Monday Bird Report
July 20, 2020 — Shorebirds have started their migration from the far north. Thousands are on Connecticut’s beaches now and thousands more will be here soon to feed and rest.
A great place to watch is the Milford Point Coastal Center, where the numbers can be spectacular.
Semipalmated Plovers, Semipalmated Sandpipers, Sanderlings, Least Sandpipers, Short-billed Dowitchers, Western Sandpipers, Spotted Sandpipers, and more have all been seen this month, and they’ll be coming and going well into August.
Just as the Piping Plovers and American Oystercatchers that nest on Milford Point’s beach and sandbars need space to hatch their eggs and raise their young, the migrating shorebirds need space to rest and eat.
Connecticut Audubon worked with the Audubon Alliance for Coastal Waterbirds on a new sign, underwritten by the Long Island Sound Futures sign and soon to go up. It asks people to give the sandpipers and plovers plenty of room. It’s especially important at high tide when the beach and sandbars are at their narrowest. Here’s what it says:
When the tide is low, sandpipers and other birds that use the beaches spread out and have plenty of places to eat and rest.
But when the tide is high, the beach is it: they have no place else to go.
Connecticut’s beaches are globally-important stopovers for Semipalmated Sandpipers, and provide Sanderlings, Least Sandpipers, plovers, and many other shorebirds a place to rest and refuel. From here they often fly non-stop to as far as South America in the fall and the Arctic in the spring.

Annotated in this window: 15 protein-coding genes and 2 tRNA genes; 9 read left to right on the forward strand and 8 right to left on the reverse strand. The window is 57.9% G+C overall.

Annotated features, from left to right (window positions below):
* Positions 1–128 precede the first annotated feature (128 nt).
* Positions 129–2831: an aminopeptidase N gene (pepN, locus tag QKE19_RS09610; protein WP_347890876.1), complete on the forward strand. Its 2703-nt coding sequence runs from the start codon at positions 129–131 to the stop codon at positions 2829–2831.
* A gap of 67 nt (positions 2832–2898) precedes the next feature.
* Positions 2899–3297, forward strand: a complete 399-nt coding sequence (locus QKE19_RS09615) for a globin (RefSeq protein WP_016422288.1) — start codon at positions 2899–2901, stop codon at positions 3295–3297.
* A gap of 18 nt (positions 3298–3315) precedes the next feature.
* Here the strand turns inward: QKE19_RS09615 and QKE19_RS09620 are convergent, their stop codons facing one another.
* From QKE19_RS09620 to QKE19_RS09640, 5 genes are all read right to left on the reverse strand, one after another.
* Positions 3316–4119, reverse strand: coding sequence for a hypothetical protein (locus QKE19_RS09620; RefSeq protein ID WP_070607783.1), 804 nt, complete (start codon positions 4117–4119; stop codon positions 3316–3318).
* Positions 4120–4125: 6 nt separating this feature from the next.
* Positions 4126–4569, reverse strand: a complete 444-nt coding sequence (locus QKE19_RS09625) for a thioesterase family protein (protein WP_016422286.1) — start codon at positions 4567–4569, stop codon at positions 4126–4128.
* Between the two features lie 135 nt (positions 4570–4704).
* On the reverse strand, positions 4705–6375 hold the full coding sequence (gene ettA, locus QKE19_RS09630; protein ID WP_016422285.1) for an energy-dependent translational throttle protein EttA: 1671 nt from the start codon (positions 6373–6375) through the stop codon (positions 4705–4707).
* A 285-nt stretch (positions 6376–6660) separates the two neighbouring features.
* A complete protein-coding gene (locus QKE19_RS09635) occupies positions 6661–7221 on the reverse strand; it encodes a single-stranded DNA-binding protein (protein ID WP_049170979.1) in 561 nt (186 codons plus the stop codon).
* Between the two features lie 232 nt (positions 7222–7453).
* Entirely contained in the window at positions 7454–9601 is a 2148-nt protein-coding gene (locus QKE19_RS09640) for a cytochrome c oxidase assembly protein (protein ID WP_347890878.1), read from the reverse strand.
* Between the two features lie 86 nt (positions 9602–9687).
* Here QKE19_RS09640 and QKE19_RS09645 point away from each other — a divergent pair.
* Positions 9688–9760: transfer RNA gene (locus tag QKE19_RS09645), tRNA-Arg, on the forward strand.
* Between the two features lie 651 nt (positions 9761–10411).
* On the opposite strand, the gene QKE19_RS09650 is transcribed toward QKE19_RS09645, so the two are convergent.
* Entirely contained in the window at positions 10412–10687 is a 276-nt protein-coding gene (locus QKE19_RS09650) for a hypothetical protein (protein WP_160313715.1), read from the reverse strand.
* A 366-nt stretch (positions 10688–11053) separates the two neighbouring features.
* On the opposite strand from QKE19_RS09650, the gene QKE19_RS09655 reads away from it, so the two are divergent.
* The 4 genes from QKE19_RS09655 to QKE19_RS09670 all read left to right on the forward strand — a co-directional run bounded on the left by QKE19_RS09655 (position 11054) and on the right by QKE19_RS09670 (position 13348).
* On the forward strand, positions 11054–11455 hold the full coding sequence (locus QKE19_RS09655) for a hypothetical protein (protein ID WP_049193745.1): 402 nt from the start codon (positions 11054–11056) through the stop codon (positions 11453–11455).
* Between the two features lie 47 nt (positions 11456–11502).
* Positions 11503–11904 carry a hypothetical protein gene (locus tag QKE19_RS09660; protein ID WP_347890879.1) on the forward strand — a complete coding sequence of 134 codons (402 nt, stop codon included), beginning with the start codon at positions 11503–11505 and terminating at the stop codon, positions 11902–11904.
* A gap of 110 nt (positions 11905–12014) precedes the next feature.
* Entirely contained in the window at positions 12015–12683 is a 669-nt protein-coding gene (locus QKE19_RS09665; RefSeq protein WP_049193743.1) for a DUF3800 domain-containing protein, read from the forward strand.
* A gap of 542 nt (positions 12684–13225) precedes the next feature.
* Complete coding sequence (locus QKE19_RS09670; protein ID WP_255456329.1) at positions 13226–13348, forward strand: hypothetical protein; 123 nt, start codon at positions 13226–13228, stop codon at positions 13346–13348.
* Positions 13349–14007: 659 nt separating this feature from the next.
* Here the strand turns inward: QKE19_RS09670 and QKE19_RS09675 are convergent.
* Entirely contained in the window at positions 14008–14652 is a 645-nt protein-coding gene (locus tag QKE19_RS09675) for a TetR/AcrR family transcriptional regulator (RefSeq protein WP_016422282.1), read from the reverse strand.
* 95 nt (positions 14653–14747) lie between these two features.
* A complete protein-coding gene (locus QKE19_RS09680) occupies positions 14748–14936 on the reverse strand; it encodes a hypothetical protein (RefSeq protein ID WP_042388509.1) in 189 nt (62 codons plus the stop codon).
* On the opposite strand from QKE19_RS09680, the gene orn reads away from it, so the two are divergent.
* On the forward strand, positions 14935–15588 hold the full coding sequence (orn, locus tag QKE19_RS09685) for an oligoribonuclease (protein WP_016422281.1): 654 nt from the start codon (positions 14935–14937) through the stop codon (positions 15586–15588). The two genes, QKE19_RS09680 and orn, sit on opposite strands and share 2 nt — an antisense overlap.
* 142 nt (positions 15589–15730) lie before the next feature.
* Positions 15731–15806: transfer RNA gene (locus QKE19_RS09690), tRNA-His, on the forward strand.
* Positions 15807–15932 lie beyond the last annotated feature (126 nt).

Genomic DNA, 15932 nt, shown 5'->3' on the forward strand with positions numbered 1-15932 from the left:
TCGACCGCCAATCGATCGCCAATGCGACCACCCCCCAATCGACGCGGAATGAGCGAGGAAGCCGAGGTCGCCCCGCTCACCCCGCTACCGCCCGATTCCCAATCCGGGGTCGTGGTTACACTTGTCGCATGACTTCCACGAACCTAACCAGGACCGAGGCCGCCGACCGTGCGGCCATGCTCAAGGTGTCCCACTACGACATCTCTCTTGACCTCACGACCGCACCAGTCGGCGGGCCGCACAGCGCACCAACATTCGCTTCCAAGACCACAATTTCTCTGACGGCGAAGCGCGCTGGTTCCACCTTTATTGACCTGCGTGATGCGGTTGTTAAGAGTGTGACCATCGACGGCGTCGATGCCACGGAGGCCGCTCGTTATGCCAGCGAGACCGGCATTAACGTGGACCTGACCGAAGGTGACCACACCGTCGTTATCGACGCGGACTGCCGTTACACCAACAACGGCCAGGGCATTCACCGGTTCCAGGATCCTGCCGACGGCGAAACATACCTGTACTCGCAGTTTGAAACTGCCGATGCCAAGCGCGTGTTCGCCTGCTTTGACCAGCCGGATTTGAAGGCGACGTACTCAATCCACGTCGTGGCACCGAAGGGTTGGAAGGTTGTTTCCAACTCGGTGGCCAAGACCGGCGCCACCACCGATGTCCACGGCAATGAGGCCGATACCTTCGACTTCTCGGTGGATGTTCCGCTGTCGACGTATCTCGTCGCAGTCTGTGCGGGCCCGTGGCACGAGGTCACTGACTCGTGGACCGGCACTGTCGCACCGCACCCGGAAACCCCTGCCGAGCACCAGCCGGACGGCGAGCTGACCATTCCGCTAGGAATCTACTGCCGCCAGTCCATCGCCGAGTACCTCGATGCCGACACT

If they can’t rest here and eat enough to fuel themselves for migration, they might not survive.
If you walk too close, they’ll scatter and they won’t get enough rest or food.
So please, give the sandpipers and plovers plenty of room.
When the tide is up, take note of where these well-camouflaged birds are congregating. Stop to enjoy their beauty and abundance. Walk carefully and quietly. They’ll have room to eat and rest, and you’ll have room to enjoy the beach.
When you’re birding at Milford Point, or anywhere on the shore of Long Island Sound, be alert for federally-endangered Roseate Terns, especially those with bands on their legs.
Biologists who work at the tern colonies on Falkners Island, in Guilford, and Great Gull Island, off the tip of Orient Point, Long Island, regularly afix leg bands to terns there. The bands contain three characters that are legible through scopes and binoculars, saying where and when the terns were banded.
Researchers on Cape Cod suspect that there are many Roseate Terns that don’t return to Great Gull and Falkners as two- or three-olds. They’re hoping to gather information to help confirm or refute the theory.
So if you see a tern with a leg band and can read the three-character code, make a note and report it at www.reportband.gov.
And let the Audubon Alliance for Coastal Waterbirds know too: firstname.lastname@example.org. Thanks!